Bill Shorten: From Taylor Swift to Warnie, the magical MCG is a place where memories are made

Bill Shorten
The Nightly
4 Min Read
Swift played to a whopping 288,000 fans over three nights at the MCG.
Swift played to a whopping 288,000 fans over three nights at the MCG. Credit: Graham Denholm/Getty Images for TAS Rights Mana

These past few weeks, all eyes have been on the extravaganza that has been American music superstar Taylor Swift’s Eras Tour.

The singer-songwriter took Australia by storm, playing to about 600,000 fans in Sydney and Melbourne across seven nights.

Planeloads of people were flown around the country to see the artist play at the 80,000-seat Accor Stadium in Sydney and the 100,000-capacity Melbourne Cricket Ground.

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Swift played to a whopping 288,000 fans over three nights at the MCG.

Authorities say there may have even been up to 60,000 more who “Taylorgated” (sneaking sardine-style through the turnstiles) into the stadium. I can see Taylorgated in the running for the 2024 Merriam-Webster dictionary word of the year.

The 96,000 Swifties who filled the MCG each night made up the biggest audiences T-Swift had played to in her career. An experience the singer said was “on another level”.

Swift’s numbers are only eclipsed by Ed Sheeran’s concerts last year which saw crowds of 108,000 and 109,500.

On October 1, 2011, when my beloved Collingwood was going for back-to-back flags after their historic premiership in 2010, 100,000 of us filled the MCG and waited to be entertained by the dulcet tones of Seventies throwback rock idol Meatloaf.

It was a wet spring day in my hometown and legend has it that the singer was afraid to go on stage for fear of being struck by lightning.

Perhaps he should have stood his ground because the late singer’s performance made history for all the wrong reasons.

Google it.

Bill Shorten.
Bill Shorten. Credit: LUKAS COCH/Supplied

The passion of a footy game is hard to beat and is a weekend ritual often passed from generation to generation.

But for some, a concert at the MCG is their first experience of this iconic stadium’s size and atmosphere.

It is, without doubt, a magical place. You feel its history before you even walk through the turnstiles.

And what a history it’s had — so much that it has its own museum.

The tale began because the Melbourne Cricket Club’s original cricket ground, which was near where Crown Casino now stands, was not a good choice for a number of reasons.

Not only was it prone to flooding, it became a tent city when the gold rush took off. The deal breaker came when the government decided to run a railway right through it.

The governor of Victoria, Charles Latrobe, offered the club the use of a paddock in Richmond, which was then considered a semi-rural village.

So, in 1853, just 20 years after the founding of Melbourne, the MCG found its forever home and would become the beating heart of the great city that grew around it.

And while cricket was its reason for being, it was members of the MCC who devised what would become Australian rules football. The first game of which was played on the MCG in 1859.

The G is a storied structure.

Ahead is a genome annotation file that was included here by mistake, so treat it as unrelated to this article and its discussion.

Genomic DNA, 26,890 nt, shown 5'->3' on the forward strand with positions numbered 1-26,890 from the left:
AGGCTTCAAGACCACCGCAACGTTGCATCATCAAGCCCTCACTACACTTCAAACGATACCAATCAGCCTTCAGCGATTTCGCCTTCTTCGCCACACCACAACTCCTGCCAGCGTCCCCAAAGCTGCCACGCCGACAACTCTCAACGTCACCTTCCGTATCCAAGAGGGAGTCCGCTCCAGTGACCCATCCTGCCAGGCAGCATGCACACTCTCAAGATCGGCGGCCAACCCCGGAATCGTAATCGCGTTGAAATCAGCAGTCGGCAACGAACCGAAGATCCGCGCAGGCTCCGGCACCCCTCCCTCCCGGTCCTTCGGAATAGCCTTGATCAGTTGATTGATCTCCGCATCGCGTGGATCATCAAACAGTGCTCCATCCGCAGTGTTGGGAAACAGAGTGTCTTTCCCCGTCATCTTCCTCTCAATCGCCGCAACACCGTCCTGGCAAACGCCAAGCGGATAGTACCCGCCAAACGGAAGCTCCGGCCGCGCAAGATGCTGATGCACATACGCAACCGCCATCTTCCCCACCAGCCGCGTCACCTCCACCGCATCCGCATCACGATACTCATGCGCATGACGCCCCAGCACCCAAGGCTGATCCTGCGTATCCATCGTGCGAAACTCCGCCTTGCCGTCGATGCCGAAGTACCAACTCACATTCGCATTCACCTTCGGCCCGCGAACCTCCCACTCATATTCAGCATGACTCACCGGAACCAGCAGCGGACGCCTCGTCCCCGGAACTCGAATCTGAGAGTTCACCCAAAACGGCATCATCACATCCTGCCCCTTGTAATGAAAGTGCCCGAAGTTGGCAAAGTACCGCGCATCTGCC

Sports journalist Greg Baum described it as “a shrine”.

“It is to this city what the Opera House is to Sydney, the Eiffel Tower to Paris and the Statue of Liberty is to New York; it symbolises Melbourne to the world. It inspires reverence.”

It has also been called “the people’s ground”.

It is the home of AFL and international cricket including the traditional Boxing Day Test, World Cup qualifying matches. Even rugby league has been played on the hallowed turf!

It was requisitioned by the Australian government for military purposes during World War II and over three years housed 200,000 US and Australian troops.

Fairfax - SPORT - 28 December 2006 - Shane Warne salutes the crowd at the MCG for the last time after taking 7 wickets for the match and making 40 runs against England in the Boxing Day Test Match. Picture by Paul Rovere
Shane Warne salutes the crowd at the MCG. Credit: Paul Rovere PTR/Fairfax

The MCG hosted a mass celebrated by Pope John Paul II in 1986, as well as the event that broke all attendance records, evangelist Billy Graham’s Crusade, which drew a total of 130,000 people in 1959.

Warnie got the first Ashes hat-trick in 90 years at the MCG in 1994 and took his 700th test wicket there in 2006. On the other side of the ledger, the underarm bowling incident also happened at the G . . . shhhh.

And, of course, the first Olympic Games to be held in the southern hemisphere were at the MCG in 1956. It was at these “friendly games” that the tradition of all athletes marching together at the closing ceremony was born, a suggestion by a Melbourne teenager who said: “War, politics and nationalities will be forgotten. What more could anybody want if the world could be made one nation”.

When considering the MCG for listing, the Australian Heritage Council concluded the ‘G is of “outstanding national heritage significance as an integral part of the fabric of Melbourne and the nation”.

The listing acknowledges that the MCG is more than just an imposing structure.

It is a place where memories have been created. A place etched itself into — dare I borrow from Ms Swift — folklore.

It is a gathering place.

It is a place where we find the sense of community we realised we so dearly missed during the pandemic.

In a sign of that, the MCG last year experienced its biggest attendance in its history during a home and away AFL season.

The countdown to the 2024 season is measured in days now rather than weeks, and I predict the crowd numbers will be even bigger.

When Taylor Swift is your warm-up act, how can you lose?

Now we just have to hope the grass has recovered from the army of Swifties by the first MCG fixture on 14 March.

And rest in peace, Meatloaf.


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